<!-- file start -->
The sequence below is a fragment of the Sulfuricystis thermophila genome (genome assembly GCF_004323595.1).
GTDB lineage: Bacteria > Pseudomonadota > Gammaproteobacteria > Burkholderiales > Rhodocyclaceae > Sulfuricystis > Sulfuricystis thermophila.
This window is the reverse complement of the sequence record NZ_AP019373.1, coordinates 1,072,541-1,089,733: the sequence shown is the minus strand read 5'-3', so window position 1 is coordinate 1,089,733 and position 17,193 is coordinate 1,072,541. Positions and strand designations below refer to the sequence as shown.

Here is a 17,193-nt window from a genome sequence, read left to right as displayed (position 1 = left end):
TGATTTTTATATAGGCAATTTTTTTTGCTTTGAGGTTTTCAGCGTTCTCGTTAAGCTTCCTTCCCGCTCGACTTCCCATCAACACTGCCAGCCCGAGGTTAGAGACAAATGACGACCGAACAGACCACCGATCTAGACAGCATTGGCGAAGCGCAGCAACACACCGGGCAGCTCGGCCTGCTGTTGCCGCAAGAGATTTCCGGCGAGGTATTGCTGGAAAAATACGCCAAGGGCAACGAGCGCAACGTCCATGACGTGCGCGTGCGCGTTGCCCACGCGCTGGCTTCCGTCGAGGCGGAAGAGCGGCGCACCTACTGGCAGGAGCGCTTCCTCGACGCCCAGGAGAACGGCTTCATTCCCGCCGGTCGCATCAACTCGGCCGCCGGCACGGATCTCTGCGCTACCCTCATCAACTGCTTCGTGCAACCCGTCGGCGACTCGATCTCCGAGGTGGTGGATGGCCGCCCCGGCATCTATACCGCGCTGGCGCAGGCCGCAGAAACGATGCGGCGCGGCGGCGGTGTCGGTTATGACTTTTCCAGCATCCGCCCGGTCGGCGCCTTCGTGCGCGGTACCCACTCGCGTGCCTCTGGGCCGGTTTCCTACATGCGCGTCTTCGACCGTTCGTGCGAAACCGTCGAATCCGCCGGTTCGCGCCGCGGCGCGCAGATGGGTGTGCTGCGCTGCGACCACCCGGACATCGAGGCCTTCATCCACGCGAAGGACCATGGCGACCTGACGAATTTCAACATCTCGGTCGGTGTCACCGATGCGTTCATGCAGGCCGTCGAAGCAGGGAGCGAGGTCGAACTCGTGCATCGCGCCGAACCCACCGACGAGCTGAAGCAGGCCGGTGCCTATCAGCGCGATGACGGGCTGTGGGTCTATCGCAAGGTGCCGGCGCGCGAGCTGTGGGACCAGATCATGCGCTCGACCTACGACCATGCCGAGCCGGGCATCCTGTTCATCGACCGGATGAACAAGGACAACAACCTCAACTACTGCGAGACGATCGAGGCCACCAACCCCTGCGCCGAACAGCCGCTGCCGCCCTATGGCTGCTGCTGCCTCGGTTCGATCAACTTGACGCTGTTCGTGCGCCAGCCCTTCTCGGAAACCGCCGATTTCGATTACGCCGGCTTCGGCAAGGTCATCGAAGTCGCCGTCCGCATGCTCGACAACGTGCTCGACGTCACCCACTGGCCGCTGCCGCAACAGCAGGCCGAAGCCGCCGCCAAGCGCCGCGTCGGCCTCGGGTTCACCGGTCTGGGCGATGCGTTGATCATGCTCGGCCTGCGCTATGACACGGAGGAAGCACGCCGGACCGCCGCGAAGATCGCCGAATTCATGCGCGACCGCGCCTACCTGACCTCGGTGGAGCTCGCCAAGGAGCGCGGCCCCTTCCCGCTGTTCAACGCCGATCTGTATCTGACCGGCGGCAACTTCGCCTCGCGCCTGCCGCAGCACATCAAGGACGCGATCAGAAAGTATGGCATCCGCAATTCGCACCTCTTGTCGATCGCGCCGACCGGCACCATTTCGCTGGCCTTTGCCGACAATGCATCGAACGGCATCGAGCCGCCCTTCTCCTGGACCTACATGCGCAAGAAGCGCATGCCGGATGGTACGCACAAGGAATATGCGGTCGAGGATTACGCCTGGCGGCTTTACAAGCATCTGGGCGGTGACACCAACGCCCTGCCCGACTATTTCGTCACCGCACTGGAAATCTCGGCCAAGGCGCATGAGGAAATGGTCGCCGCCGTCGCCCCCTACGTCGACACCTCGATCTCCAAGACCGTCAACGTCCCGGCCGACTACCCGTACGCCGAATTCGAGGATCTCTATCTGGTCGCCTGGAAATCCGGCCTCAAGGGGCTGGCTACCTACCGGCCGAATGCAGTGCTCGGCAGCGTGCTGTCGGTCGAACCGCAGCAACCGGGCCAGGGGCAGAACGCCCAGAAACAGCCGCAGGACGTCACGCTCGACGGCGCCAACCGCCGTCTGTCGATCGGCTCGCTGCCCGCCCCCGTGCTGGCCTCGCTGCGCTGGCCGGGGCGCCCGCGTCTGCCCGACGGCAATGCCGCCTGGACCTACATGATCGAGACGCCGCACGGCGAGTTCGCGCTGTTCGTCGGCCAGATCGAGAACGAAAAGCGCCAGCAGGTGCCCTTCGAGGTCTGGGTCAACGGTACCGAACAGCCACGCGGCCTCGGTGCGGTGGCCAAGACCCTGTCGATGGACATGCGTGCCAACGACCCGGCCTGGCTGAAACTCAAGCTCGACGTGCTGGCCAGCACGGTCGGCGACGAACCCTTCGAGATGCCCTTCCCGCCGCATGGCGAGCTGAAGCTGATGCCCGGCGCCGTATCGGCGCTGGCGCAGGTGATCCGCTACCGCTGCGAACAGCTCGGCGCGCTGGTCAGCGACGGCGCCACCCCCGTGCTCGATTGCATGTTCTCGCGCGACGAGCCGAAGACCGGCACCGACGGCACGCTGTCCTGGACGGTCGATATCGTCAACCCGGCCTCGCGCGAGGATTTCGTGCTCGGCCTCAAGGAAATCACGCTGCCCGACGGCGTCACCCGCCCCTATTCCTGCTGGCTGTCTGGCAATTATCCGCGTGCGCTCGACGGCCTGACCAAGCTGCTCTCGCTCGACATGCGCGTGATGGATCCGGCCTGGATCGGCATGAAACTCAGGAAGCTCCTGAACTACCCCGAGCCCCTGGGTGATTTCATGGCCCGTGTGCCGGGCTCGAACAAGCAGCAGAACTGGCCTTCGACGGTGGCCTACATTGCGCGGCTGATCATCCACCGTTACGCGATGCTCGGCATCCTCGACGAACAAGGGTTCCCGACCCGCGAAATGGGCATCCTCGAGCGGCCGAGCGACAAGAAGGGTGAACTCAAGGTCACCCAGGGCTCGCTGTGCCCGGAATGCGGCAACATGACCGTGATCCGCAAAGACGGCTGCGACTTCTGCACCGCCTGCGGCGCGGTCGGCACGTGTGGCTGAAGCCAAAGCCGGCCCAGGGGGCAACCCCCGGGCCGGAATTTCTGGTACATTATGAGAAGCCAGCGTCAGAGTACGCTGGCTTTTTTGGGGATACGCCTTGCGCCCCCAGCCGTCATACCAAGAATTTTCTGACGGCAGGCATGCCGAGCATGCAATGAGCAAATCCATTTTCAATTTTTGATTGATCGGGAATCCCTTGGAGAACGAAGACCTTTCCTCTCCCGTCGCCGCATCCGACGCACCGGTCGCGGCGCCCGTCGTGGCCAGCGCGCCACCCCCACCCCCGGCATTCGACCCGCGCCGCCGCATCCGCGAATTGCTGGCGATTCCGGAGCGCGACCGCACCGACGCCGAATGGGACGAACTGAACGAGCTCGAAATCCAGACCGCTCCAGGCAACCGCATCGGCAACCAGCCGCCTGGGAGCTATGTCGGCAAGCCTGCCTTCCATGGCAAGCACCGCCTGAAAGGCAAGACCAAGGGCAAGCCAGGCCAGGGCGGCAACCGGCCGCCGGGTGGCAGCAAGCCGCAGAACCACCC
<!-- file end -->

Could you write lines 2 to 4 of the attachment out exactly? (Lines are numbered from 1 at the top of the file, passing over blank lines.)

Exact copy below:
GTDB lineage: Bacteria > Pseudomonadota > Gammaproteobacteria > Burkholderiales > Rhodocyclaceae > Sulfuricystis > Sulfuricystis thermophila.
This window is the reverse complement of the sequence record NZ_AP019373.1, coordinates 1,072,541-1,089,733: the sequence shown is the minus strand read 5'-3', so window position 1 is coordinate 1,089,733 and position 17,193 is coordinate 1,072,541. Positions and strand designations below refer to the sequence as shown.

Here is a 17,193-nt window from a genome sequence, read left to right as displayed (position 1 = left end):